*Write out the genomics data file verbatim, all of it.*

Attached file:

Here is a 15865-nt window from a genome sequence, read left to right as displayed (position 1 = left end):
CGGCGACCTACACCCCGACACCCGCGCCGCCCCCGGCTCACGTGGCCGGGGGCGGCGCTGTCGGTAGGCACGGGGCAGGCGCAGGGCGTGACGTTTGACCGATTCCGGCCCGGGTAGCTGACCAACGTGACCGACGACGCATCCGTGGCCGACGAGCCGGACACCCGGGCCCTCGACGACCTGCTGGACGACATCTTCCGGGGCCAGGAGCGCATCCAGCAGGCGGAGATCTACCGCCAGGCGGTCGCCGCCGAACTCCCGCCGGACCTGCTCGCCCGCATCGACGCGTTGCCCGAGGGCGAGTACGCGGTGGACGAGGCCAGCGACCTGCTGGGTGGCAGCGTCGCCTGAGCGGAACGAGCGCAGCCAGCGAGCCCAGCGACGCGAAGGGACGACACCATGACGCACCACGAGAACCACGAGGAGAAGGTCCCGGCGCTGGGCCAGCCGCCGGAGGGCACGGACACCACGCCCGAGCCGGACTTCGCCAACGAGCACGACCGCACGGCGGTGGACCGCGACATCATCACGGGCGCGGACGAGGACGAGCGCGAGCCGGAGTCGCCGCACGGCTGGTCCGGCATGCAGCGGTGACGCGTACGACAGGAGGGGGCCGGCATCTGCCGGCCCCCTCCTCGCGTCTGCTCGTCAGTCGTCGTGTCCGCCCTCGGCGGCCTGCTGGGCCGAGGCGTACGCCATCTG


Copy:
Here is a 15865-nt window from a genome sequence, read left to right as displayed (position 1 = left end):
CGGCGACCTACACCCCGACACCCGCGCCGCCCCCGGCTCACGTGGCCGGGGGCGGCGCTGTCGGTAGGCACGGGGCAGGCGCAGGGCGTGACGTTTGACCGATTCCGGCCCGGGTAGCTGACCAACGTGACCGACGACGCATCCGTGGCCGACGAGCCGGACACCCGGGCCCTCGACGACCTGCTGGACGACATCTTCCGGGGCCAGGAGCGCATCCAGCAGGCGGAGATCTACCGCCAGGCGGTCGCCGCCGAACTCCCGCCGGACCTGCTCGCCCGCATCGACGCGTTGCCCGAGGGCGAGTACGCGGTGGACGAGGCCAGCGACCTGCTGGGTGGCAGCGTCGCCTGAGCGGAACGAGCGCAGCCAGCGAGCCCAGCGACGCGAAGGGACGACACCATGACGCACCACGAGAACCACGAGGAGAAGGTCCCGGCGCTGGGCCAGCCGCCGGAGGGCACGGACACCACGCCCGAGCCGGACTTCGCCAACGAGCACGACCGCACGGCGGTGGACCGCGACATCATCACGGGCGCGGACGAGGACGAGCGCGAGCCGGAGTCGCCGCACGGCTGGTCCGGCATGCAGCGGTGACGCGTACGACAGGAGGGGGCCGGCATCTGCCGGCCCCCTCCTCGCGTCTGCTCGTCAGTCGTCGTGTCCGCCCTCGGCGGCCTGCTGGGCCGAGGCGTACGCCATCTG